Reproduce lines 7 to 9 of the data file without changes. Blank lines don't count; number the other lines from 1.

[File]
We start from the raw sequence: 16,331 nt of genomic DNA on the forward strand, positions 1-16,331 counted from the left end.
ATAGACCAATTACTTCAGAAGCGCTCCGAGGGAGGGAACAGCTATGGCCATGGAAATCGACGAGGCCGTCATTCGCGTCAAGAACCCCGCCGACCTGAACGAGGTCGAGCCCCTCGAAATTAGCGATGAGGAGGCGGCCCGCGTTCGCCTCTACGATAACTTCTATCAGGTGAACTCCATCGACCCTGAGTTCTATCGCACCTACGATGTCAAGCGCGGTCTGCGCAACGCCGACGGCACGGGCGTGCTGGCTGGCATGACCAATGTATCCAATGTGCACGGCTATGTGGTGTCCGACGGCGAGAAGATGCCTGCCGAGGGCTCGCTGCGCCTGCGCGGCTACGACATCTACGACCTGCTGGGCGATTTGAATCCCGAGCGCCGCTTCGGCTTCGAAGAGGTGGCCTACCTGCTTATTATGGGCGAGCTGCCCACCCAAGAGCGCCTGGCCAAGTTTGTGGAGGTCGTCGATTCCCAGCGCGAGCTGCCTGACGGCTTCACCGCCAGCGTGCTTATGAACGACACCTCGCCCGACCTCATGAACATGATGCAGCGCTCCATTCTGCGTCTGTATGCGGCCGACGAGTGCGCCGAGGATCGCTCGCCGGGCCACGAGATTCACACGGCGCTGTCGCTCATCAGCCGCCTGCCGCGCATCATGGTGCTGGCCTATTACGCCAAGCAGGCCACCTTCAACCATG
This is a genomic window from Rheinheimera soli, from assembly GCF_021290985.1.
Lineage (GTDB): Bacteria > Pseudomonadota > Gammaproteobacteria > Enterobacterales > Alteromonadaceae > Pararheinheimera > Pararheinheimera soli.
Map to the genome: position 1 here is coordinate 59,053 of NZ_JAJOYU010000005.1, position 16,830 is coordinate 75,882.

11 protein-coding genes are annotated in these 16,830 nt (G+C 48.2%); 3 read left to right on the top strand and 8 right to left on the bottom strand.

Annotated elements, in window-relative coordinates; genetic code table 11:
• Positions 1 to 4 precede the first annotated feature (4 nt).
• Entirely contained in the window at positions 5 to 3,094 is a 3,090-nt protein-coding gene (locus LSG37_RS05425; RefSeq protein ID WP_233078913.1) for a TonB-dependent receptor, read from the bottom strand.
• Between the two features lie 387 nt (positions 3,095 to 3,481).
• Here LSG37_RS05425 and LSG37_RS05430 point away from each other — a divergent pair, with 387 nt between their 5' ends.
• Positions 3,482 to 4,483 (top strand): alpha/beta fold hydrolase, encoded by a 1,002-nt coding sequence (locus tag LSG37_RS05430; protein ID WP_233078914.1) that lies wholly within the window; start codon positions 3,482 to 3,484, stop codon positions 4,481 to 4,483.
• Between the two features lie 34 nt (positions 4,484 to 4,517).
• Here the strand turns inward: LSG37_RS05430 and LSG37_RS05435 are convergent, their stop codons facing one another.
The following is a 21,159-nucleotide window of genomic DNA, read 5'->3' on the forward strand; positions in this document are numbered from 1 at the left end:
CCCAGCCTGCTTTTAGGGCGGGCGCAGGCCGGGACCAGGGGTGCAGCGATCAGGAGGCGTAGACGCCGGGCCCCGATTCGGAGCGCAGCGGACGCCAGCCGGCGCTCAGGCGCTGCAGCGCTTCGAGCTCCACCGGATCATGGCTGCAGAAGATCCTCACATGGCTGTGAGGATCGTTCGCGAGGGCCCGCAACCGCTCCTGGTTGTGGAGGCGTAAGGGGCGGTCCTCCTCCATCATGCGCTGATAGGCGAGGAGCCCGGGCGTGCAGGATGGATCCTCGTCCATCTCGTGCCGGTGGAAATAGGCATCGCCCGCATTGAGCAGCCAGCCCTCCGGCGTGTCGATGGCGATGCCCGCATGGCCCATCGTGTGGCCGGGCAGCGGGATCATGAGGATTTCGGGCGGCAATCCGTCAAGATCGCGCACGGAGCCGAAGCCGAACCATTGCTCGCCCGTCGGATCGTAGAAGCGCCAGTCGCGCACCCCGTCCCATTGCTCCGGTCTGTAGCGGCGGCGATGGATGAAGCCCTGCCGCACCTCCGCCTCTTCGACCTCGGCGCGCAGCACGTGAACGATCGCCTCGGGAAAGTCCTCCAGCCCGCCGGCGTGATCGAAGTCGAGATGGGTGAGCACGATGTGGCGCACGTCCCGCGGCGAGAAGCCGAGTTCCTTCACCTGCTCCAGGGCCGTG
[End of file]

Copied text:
Annotated elements, in window-relative coordinates; genetic code table 11:
• Positions 1 to 4 precede the first annotated feature (4 nt).
• Entirely contained in the window at positions 5 to 3,094 is a 3,090-nt protein-coding gene (locus LSG37_RS05425; RefSeq protein ID WP_233078913.1) for a TonB-dependent receptor, read from the bottom strand.